Perceived stress levels of individuals who practice yoga in comparison to individuals who participate in other forms of exercise
School for Social Work
Stress management, Stress (Psychology)-Alternative treatment, Yoga-Psychological aspects, Exercise-Psychological aspects, Yoga, Other forms of exercise, Perceived stress levels, Stress, Exercise, Exploratory
This study explored if the perceived stress levels of individuals was influenced by the activity they engaged in, yoga or other forms of exercise. Additionally, factors of practicing yoga or another from of exercise were examined to determine their influence on perceived stress such as length of time, frequency, form, and longevity of the activity. The sample was found using a nonpropability convince sample in addition to snowball sampling. Participants consisted of 85 individuals (75% white), however only 50 participants qualified as well as completed all questions on the Perceived Stress Scale and thus were the only individuals considered. Participants completed the Perceived Stress Scale assessment in addition to several questions in regards to participants' yoga or other form of exercise habits such as duration, frequency, longevity, and form of preferred activity. Inferential statistics were utilized to compare the perceived stress scores of individuals who participated in yoga with individuals who engaged in other forms of exercise. This study found that individuals who practice yoga have significantly lower perceived stress levels than individuals who engage in other forms of exercise. Due to the limited sample size (N=50) there was no significant relationship found between perceived stress level and duration, longevity, frequency and form of activity.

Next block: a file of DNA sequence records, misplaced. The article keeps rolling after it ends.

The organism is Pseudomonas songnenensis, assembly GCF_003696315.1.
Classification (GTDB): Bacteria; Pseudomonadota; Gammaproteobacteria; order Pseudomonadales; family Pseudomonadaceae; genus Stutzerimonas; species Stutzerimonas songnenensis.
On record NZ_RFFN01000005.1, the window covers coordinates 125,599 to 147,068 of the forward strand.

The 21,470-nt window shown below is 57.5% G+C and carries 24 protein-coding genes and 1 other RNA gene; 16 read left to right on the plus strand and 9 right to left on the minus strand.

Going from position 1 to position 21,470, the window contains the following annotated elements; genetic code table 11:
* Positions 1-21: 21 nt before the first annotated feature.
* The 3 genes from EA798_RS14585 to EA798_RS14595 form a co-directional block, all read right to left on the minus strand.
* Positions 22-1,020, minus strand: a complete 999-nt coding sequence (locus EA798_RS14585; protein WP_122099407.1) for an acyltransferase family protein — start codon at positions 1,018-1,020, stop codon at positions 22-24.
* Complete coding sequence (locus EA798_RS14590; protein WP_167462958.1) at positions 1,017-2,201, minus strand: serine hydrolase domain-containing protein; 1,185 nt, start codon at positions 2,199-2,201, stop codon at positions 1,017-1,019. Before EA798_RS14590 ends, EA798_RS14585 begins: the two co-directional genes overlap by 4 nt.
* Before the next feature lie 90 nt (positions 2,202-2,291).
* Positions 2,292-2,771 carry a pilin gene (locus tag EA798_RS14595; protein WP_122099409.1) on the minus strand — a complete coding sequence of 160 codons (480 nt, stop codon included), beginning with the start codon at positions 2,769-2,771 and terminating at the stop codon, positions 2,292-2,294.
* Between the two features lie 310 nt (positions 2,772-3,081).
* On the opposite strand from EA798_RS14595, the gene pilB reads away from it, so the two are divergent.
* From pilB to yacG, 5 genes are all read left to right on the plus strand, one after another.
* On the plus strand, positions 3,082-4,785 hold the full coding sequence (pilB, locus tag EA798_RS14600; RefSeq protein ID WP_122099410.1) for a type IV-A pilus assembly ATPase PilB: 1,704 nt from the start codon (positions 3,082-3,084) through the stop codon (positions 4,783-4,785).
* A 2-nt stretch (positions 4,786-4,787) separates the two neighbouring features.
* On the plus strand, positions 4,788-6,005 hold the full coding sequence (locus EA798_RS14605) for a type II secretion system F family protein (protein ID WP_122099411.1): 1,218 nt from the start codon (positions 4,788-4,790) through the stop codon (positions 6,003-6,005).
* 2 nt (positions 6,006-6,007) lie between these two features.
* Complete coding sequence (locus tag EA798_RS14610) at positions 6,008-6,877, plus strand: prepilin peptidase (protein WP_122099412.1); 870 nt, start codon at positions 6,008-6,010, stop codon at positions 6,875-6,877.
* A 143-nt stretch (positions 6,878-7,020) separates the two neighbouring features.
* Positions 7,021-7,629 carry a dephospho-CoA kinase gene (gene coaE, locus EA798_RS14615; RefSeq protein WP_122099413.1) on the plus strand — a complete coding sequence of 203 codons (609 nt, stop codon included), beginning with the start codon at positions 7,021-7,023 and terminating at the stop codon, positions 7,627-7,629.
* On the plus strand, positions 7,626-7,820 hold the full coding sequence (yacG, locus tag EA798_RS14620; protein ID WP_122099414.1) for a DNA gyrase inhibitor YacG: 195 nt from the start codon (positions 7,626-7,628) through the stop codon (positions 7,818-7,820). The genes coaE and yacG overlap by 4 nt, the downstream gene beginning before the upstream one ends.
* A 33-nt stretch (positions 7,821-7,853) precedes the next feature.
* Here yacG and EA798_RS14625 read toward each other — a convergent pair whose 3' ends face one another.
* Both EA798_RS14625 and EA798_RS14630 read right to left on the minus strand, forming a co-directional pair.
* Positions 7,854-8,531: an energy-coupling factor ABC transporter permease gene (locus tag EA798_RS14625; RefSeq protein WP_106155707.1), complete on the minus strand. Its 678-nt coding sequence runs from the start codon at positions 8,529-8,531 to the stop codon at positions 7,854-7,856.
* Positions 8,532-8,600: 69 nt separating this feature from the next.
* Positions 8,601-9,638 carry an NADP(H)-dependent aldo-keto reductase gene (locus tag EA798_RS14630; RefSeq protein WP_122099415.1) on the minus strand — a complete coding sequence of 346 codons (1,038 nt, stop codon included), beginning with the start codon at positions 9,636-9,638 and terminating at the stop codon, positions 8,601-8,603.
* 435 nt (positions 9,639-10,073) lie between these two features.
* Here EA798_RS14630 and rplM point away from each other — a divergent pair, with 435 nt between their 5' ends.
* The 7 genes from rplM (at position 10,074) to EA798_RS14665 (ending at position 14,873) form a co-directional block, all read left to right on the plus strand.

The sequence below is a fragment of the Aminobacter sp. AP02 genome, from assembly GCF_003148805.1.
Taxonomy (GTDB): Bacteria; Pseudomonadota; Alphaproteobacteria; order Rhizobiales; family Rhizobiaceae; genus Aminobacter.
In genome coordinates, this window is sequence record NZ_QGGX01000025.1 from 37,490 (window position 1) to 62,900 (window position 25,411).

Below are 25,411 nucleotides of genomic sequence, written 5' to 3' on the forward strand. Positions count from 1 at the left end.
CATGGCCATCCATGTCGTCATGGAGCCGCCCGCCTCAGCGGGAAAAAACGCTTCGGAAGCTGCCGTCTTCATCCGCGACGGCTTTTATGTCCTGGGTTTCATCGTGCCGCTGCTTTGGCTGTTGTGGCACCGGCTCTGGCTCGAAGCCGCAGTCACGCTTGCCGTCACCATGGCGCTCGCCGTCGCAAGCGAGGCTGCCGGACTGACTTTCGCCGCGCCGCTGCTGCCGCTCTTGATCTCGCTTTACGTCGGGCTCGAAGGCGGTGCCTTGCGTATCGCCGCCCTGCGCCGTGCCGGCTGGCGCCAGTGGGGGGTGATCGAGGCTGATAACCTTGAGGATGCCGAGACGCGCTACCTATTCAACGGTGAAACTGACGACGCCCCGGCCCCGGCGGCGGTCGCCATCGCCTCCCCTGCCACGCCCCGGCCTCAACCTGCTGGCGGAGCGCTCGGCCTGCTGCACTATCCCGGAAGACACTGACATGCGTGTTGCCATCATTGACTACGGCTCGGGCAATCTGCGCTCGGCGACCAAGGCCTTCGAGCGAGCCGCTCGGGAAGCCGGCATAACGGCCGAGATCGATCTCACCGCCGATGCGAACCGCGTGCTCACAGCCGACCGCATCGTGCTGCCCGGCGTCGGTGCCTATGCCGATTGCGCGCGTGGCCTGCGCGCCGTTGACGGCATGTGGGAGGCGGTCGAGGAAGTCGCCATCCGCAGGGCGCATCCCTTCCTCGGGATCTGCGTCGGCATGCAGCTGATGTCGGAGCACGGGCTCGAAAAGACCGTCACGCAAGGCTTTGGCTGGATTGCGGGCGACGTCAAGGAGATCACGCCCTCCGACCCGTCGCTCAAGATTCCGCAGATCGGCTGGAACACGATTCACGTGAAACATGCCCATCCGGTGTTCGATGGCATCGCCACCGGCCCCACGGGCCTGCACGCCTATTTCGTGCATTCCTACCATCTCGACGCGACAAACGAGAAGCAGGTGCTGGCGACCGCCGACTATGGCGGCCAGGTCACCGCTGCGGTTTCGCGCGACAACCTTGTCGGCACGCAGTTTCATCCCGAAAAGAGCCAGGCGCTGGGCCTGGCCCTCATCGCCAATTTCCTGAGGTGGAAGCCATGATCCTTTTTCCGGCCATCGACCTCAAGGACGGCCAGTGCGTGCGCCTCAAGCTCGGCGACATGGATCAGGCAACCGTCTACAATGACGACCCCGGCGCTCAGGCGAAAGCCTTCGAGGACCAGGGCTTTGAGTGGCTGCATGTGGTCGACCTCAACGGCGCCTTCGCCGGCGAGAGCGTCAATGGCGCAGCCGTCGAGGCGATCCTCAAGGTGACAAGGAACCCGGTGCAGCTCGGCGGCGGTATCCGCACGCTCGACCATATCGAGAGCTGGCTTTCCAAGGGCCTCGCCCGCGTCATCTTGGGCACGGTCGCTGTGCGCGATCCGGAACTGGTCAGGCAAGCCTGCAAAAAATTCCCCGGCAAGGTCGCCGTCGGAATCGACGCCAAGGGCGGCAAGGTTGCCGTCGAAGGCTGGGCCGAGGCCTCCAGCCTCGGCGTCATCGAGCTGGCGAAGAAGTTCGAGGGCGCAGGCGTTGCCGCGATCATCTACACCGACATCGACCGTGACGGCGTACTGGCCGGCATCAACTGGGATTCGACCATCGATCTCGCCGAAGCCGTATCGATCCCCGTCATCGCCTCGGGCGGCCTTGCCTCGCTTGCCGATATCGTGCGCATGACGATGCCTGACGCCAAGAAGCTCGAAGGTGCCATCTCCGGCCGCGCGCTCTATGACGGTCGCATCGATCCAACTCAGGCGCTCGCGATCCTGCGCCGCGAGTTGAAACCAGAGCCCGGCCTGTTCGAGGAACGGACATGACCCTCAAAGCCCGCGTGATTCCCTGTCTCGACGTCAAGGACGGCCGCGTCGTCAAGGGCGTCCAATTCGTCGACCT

Silveria, Chelsey R., "Perceived stress levels of individuals who practice yoga in comparison to individuals who participate in other forms of exercise" (2014). Masters Thesis, Smith College, Northampton, MA.
iv, 56 pages. Thesis (M.S.W.)-Smith College School for Social Work, 2014. Includes bibliographical references (pages 50-53)